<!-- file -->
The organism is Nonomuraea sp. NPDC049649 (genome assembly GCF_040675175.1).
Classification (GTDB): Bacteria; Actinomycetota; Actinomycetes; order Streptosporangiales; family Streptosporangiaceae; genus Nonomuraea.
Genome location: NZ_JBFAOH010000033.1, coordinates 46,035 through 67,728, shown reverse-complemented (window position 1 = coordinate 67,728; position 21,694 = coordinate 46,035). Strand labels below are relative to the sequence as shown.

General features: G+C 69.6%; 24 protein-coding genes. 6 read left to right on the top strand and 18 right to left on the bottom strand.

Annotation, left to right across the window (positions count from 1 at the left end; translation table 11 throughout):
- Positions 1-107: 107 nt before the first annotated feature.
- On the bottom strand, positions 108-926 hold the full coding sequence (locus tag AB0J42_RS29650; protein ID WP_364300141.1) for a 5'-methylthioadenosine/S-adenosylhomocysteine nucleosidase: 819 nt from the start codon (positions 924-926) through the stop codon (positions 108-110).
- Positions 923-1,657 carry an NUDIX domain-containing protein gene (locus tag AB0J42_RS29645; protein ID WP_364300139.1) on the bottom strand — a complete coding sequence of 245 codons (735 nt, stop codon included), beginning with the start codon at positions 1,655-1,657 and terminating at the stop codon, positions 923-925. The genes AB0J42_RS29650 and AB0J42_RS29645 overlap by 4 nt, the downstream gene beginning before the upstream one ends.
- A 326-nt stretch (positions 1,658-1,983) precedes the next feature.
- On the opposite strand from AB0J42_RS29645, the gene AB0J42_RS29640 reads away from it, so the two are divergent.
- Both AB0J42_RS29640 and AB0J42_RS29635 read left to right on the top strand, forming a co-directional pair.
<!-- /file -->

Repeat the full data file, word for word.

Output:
The organism is Nonomuraea sp. NPDC049649 (genome assembly GCF_040675175.1).
Classification (GTDB): Bacteria; Actinomycetota; Actinomycetes; order Streptosporangiales; family Streptosporangiaceae; genus Nonomuraea.
Genome location: NZ_JBFAOH010000033.1, coordinates 46,035 through 67,728, shown reverse-complemented (window position 1 = coordinate 67,728; position 21,694 = coordinate 46,035). Strand labels below are relative to the sequence as shown.

General features: G+C 69.6%; 24 protein-coding genes. 6 read left to right on the top strand and 18 right to left on the bottom strand.

Annotation, left to right across the window (positions count from 1 at the left end; translation table 11 throughout):
- Positions 1-107: 107 nt before the first annotated feature.
- On the bottom strand, positions 108-926 hold the full coding sequence (locus tag AB0J42_RS29650; protein ID WP_364300141.1) for a 5'-methylthioadenosine/S-adenosylhomocysteine nucleosidase: 819 nt from the start codon (positions 924-926) through the stop codon (positions 108-110).
- Positions 923-1,657 carry an NUDIX domain-containing protein gene (locus tag AB0J42_RS29645; protein ID WP_364300139.1) on the bottom strand — a complete coding sequence of 245 codons (735 nt, stop codon included), beginning with the start codon at positions 1,655-1,657 and terminating at the stop codon, positions 923-925. The genes AB0J42_RS29650 and AB0J42_RS29645 overlap by 4 nt, the downstream gene beginning before the upstream one ends.
- A 326-nt stretch (positions 1,658-1,983) precedes the next feature.
- On the opposite strand from AB0J42_RS29645, the gene AB0J42_RS29640 reads away from it, so the two are divergent.
- Both AB0J42_RS29640 and AB0J42_RS29635 read left to right on the top strand, forming a co-directional pair.